Plaster sculpture of a man dressed in a Civil War military uniform; arms are broken off at mid-bicep.
At the end of the Civil War (1861–65) there was an effort to promote an American Renaissance and to beautify cities with civic monuments and public sculpture. Sculptors, including Randolph Rogers, were commissioned to produce memorials that addressed themes of war and slavery and to commemorate military heroes, from the common soldier to President Abraham Lincoln himself.
This plaster cast was likely a maquette for one of the soldiers that made up the Soldiers’ and Sailors’ Civil War monument in downtown Detroit.
This portrait painting shows a full-length, life-size figure of a man. He is standing on the top of a mountain against the background of a sky with dark clouds and a rocky mountain range. He is facing the viewer but his gaze is directed to the right. He is dressed in a French military uniform of the Napoleonic time period, including black leather riding boots, a sabre and a large black cloak that billows in the wind. He holds his hat in his hands. His uniform decorations and medals are shown in great detail.
Gérard painted this portrait of General Maximilien Foy after the death of the sitter, who was the painter's friend, in 1825. Maximilien Foy was a distinguished French general and statesman during the early 19th century. He served in several campaigns, including the Pennisular War and Waterloo, and was named a Baron by Napoleon in 1810. After the fall of the Empire, Foy retired to civilian life to write a history of the Pennisular War. He was elected to the Chamber of Deputies in 1819 where he became a popular orator. Gérard presented this painting to Foy's widow and refused payment for it.
March 28, 2009
François Gérard was one of the leading painters of the Napoleonic era in France. Throughout the 1790s he regularly exhibited at the official Salons and won a reputation as an outstanding portrait painter; he received many important commissions for paintings from Napoleon, his family, and his circle. This posthumous portrait of Maximilien-Sébastien Foy, a distinguished general and statesman, shows Gérard at the height of his powers. Foy is depicted standing, in full military dress—the very embodiment of an heroic leader—on a precipice in front of a dark and brooding landscape. The light in the painting emphasizes Foy’s face, capturing his features as well as the exquisite gold braid of his uniform. The general, who led Napoleon’s campaign in Spain, looks to the right, with an assurance that suggests he is in complete possession of the surrounding territory. His bold stance is matched by the freedom of the brushwork, particularly that of the landscape. The cloak that both envelops and animates his figure is reminiscent of the one used by Jacques-Louis David—one of the premier artists in France and Gérard’s former teacher—in his famous portrait of Napoleon crossing the Alps at the St. Bernard Pass. Though the portrait was commissioned by Foy’s widow, Gérard, who had been friends with Foy, refused payment from her.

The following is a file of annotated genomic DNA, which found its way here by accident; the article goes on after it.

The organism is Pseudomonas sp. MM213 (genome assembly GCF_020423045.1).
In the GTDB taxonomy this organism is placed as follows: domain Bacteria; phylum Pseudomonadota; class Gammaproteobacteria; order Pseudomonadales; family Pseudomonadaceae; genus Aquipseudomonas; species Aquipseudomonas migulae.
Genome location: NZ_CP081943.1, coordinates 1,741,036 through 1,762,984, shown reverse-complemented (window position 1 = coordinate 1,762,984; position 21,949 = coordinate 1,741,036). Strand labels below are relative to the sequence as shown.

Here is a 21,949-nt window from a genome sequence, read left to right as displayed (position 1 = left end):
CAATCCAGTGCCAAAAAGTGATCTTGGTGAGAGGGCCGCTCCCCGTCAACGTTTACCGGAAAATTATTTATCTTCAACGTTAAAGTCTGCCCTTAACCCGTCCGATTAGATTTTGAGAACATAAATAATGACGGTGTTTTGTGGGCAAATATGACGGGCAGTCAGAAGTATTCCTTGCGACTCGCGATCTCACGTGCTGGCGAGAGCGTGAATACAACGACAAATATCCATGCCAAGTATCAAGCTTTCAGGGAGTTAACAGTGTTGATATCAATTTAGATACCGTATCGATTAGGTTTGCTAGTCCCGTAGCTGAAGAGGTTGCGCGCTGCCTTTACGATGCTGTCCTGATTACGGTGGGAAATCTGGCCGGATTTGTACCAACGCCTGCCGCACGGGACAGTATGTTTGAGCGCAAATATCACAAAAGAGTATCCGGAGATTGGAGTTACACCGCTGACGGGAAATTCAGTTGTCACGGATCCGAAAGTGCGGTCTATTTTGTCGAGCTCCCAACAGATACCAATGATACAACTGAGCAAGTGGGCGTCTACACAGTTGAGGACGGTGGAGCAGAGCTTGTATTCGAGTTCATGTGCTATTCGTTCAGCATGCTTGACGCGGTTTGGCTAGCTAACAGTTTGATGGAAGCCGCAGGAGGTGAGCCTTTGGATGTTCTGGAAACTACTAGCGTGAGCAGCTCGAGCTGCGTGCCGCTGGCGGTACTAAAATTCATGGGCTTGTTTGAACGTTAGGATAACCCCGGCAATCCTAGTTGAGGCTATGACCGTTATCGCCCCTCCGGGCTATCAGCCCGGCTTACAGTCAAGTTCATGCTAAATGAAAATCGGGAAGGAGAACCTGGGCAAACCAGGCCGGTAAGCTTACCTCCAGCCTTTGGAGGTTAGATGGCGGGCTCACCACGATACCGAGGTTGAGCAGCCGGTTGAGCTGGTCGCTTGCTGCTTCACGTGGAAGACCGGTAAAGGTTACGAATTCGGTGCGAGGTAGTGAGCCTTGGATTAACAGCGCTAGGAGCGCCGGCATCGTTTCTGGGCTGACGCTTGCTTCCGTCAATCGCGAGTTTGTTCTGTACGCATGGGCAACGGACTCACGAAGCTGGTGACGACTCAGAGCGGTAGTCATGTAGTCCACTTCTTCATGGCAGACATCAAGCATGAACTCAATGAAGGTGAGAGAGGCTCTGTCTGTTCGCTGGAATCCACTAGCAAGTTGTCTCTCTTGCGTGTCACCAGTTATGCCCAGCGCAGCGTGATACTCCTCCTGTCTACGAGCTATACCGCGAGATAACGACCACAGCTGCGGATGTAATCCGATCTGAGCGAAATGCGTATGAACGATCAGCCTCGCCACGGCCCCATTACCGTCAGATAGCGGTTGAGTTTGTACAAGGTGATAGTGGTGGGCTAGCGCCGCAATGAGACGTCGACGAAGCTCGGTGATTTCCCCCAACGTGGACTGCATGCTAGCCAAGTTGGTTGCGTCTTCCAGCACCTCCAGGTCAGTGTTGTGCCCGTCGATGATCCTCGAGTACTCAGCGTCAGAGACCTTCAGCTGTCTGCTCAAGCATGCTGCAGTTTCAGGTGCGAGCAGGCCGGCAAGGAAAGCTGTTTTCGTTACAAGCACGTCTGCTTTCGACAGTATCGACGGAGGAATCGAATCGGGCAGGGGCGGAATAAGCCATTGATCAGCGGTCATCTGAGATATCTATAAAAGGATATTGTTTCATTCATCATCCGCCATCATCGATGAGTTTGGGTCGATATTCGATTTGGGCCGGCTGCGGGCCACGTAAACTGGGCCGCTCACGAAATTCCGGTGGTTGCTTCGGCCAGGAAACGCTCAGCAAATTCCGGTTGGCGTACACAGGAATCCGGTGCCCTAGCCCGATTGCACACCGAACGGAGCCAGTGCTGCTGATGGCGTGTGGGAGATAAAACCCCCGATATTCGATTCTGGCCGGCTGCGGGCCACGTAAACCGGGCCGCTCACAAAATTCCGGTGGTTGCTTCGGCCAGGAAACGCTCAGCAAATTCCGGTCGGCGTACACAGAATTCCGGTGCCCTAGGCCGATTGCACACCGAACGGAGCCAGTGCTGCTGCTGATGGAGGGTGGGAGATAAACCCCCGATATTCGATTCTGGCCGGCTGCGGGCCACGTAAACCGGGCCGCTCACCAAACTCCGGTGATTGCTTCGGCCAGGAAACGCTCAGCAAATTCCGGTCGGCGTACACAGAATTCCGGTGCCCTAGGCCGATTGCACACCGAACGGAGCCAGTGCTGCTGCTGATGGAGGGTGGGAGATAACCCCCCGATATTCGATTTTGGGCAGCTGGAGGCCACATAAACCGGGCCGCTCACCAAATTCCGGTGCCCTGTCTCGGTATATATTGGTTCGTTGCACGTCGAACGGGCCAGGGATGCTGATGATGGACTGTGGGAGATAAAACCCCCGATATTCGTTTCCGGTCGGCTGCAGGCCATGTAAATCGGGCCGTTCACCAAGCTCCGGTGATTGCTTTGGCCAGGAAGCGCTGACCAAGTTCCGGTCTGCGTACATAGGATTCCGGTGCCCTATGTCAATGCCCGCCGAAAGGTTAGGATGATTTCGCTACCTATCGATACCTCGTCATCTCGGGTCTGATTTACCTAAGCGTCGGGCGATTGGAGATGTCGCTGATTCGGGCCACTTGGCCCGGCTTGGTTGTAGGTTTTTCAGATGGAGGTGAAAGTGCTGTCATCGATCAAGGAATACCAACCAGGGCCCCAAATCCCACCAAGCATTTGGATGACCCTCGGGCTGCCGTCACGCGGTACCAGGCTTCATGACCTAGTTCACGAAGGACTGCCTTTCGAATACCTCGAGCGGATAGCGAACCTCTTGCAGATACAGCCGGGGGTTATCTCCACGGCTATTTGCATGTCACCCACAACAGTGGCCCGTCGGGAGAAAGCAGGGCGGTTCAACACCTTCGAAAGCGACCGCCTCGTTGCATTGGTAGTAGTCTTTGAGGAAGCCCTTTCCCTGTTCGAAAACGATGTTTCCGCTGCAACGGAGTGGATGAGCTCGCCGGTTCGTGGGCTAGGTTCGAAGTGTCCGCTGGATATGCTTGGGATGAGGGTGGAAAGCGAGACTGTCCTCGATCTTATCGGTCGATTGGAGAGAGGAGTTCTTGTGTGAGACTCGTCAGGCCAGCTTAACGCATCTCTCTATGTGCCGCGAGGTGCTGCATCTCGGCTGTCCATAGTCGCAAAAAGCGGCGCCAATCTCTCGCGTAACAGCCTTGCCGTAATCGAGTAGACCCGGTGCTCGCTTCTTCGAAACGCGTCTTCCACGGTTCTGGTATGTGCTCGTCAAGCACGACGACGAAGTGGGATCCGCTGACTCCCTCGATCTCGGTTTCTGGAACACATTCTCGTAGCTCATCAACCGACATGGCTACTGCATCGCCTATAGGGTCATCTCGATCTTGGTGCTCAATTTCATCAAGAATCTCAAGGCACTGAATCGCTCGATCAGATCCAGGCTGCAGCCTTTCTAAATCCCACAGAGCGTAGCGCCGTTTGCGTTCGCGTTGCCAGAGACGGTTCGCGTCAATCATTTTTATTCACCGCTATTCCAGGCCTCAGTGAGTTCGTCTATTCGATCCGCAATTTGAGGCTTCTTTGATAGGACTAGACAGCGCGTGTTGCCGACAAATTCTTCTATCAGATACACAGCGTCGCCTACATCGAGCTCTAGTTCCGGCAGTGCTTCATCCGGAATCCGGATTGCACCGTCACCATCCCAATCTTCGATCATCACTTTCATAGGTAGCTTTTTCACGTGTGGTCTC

This work in graphite and watercolor on off-white wove paper is vertically oriented. There are six male figures portrayed in the uniforms of éclaireurs, or scouts, of nineteenth century France. Only the second and third men from the left are colored in, the four others are graphite outlines. The men wear military jackets with belts, trousers, and black shoes with tall, white spats. Their hats have brass emblems and tipped up bills. The largest man who was been colored in has a blue sash over his gray uniform and holds a rifle at his side. There is a pale blue rectangular border around the men with the artist’s name in the bottom center.
Tissot depicts six male figures portrayed in the uniforms of éclaireurs, or scouts, of nineteenth century France. Tissot was born in Nantes, France, and moved to Paris in 1856. Although his first works were literary and historical, he started painting modern subjects in 1856, focusing on detail and costume (Les Éclaireurs de la Seine was painted ca. 1870-1871). Tissot was in Paris and helped defend Paris from the Germans during the Franco-Prussian War. These are likely portraits of people he knew and perhaps served with. He fled to England after the fall of the Commune in 1871, where he proceeded to paint portraits and was linked to the aesthetic movement. He lived with a mistress and muse until her death in 1882, when he returned to Paris. He converted to Catholicism three years later and mainly focused on ambitious religious themes.
Gallery Rotation Fall 2010
Les Éclaireurs de la Seine
Graphite and watercolor on paper
Museum purchase, 1966/2.4
Tissot is best known for his genre paintings of fashionable and elegant women in London and Paris; this sketch of figures in military attire is something of an anomaly in his work. During the summer of 1870, France declared war on Germany and in autumn and winter of that year Paris was under a state of siege for four months. A number of artists—including Edgar Degas, Édouard Manet, Gustave Courbet, and Tissot—joined the National Guard and remained in Paris to defend the capital. The shortages, isolation, and starvation robbed Paris of its customary attractions, particularly for those used to depicting the modern subjects of cafés and boulevards.
Tissot’s sketch of men in his company is evidence of his skills as a portraitist. Although only two of the figures have been identified, each of the somber figures is a study in seriousness and recalls portrait photographs of soldiers in uniform from the mid-nineteenth century.